“I f-ing hate my mom body,” I thought as I tossed aside the third dress in a row. Finally selecting a black skirt and loose fitting black shirt I could hide a little bit in, I was some semblance of date night acceptable. Sweating, I put on wedges—the first time I’d worn anything over half an inch since the first trimester. I put my ID in my purse, just in case I could relax enough to have a drink with dinner, also the first time since the start of the first trimester. I looked in the mirror. Good enough. You look beautiful, my wonderful husband told me. I kissed Baby T goodbye; he was already quite comfortable in his grandma’s arms.
“Okay. Let’s go.”
Going on our first date postpartum had been more anxiety inducing that I had imagined. Not only could I not find something to wear since my body had changed so much with pregnancy, I felt kind of nervous. I also felt silly for feeling nervous, but there I was, anxious to go on a date with my husband of five years. Our lives had shifted so dramatically since having a baby a few months prior, that it almost felt awkward to just be alone with ourselves again. I had even debated cancelling our date, saying I was too tired to even go. My husband held firm, though, and we walked hand in hand into the restaurant. We started talking, and found our rhythm easily. I felt myself relaxing into the booth and my nerves disappearing as fast as the appetizer. I don’t know why I had been so nervous. Maybe because I was secretly afraid having a baby would change our marriage for the worse.
Quite the contrary, it turns out. J was feeling the same things I was. Not only did we feel a deep-rooted, primal love for our child, but we also felt closer and more bonded than ever to each other. Blessing after blessing. These days I feel awash in love and obsession for our family of three. Turns out he does, too.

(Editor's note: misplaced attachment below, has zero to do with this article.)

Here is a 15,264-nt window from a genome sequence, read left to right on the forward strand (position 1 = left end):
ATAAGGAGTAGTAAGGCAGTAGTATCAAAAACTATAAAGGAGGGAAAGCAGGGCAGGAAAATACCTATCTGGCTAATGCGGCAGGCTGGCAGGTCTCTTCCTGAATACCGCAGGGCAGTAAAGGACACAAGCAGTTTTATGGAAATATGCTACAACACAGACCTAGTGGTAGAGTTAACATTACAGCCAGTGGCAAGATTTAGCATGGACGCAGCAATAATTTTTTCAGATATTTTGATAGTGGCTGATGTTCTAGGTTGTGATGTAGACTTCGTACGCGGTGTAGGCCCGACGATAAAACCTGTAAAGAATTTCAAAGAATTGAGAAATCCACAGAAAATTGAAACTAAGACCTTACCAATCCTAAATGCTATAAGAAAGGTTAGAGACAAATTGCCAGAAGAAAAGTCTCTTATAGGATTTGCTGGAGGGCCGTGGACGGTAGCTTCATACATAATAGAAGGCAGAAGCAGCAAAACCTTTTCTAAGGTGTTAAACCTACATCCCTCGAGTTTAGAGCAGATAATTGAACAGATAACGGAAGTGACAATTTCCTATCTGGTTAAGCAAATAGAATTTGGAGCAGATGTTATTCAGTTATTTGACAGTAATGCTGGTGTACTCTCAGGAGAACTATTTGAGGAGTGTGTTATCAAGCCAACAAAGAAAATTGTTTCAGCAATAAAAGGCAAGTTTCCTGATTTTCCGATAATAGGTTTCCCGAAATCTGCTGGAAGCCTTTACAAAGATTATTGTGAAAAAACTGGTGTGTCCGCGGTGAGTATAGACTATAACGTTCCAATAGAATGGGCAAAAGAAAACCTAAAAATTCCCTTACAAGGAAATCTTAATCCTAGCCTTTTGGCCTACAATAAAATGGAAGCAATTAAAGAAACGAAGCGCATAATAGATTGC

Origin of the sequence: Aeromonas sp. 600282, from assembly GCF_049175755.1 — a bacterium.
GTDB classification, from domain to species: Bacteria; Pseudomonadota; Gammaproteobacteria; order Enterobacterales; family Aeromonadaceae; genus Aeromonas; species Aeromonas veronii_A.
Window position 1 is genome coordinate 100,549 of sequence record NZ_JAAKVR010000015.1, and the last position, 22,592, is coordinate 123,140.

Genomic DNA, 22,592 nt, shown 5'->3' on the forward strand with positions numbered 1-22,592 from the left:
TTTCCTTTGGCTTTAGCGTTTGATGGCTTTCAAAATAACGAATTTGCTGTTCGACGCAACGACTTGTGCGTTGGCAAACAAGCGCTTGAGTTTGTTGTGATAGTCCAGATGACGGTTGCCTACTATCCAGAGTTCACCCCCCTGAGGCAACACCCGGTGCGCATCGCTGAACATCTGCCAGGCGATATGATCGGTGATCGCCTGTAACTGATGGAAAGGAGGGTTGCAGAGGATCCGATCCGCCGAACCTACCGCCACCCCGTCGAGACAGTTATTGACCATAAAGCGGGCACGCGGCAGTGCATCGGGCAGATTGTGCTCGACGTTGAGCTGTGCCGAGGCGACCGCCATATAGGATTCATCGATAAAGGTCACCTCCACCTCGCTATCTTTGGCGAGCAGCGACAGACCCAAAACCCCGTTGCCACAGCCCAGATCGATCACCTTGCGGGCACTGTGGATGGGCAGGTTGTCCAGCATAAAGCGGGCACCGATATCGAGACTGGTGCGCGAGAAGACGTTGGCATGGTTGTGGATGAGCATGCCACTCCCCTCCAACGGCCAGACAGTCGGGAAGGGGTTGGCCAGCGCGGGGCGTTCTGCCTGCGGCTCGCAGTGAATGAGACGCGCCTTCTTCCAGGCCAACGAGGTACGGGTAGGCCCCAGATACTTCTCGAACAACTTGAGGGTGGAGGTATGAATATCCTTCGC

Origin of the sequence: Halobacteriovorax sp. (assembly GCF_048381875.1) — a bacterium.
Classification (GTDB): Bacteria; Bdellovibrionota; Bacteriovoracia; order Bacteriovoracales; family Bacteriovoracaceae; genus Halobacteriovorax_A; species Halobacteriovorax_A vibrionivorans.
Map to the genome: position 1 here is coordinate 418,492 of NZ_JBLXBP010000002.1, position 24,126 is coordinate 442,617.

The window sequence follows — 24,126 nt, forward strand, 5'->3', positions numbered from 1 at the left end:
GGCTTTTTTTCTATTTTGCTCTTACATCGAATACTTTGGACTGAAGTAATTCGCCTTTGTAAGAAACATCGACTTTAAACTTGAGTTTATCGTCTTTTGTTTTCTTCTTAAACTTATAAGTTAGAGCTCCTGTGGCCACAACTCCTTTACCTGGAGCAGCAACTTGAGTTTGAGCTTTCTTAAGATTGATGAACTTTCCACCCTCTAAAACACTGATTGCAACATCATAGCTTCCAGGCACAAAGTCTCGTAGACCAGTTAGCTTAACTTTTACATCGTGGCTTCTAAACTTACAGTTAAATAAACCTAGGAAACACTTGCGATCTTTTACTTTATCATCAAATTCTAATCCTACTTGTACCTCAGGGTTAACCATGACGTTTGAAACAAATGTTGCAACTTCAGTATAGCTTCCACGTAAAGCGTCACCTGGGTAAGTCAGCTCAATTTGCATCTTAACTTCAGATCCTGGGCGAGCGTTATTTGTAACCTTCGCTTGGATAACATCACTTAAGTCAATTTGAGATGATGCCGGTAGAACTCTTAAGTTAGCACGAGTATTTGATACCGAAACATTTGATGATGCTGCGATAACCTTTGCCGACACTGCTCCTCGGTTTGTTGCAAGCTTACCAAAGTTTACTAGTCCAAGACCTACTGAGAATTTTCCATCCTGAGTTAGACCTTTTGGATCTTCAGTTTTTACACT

Going on a date was the best thing we could have done. Once you become a mom, it is so easy to slip into baby blinders and start to neglect your relationship. This is definitely the worst thing that you can let happen. Between the diaper changes and late night feedings, there is often little time for anything else, though. Going on a date and talking about other things non-baby allowed my husband and I to reconnect and fan our flame. The importance of maintaining the bond with your partner goes beyond keeping your relationship healthy. It models appropriate and loving relationships for your children. It helps them to see you as one unit—which goes a long way for being a united front when it comes to discipline. None of this bad mom vs. fun dad shit.
Find the time daily to reconnect in some small way with your partner. It can be as simple as asking how his/her day was, and then really listening for the answer. Instead of falling asleep right away, take some time for some hanky panky. Offer to cook dinner, or better yet, bring in a cocktail. Few things feel as good as being appreciated, and showing your partner that you care helps keep your bond strong.
And yes, by the way, I did have that cocktail. Three actually. I had to pump and dump which always breaks mama’s heart, but as my mom friends keep reminding me, it’s okay to do you. So go ahead mama, you do you, too.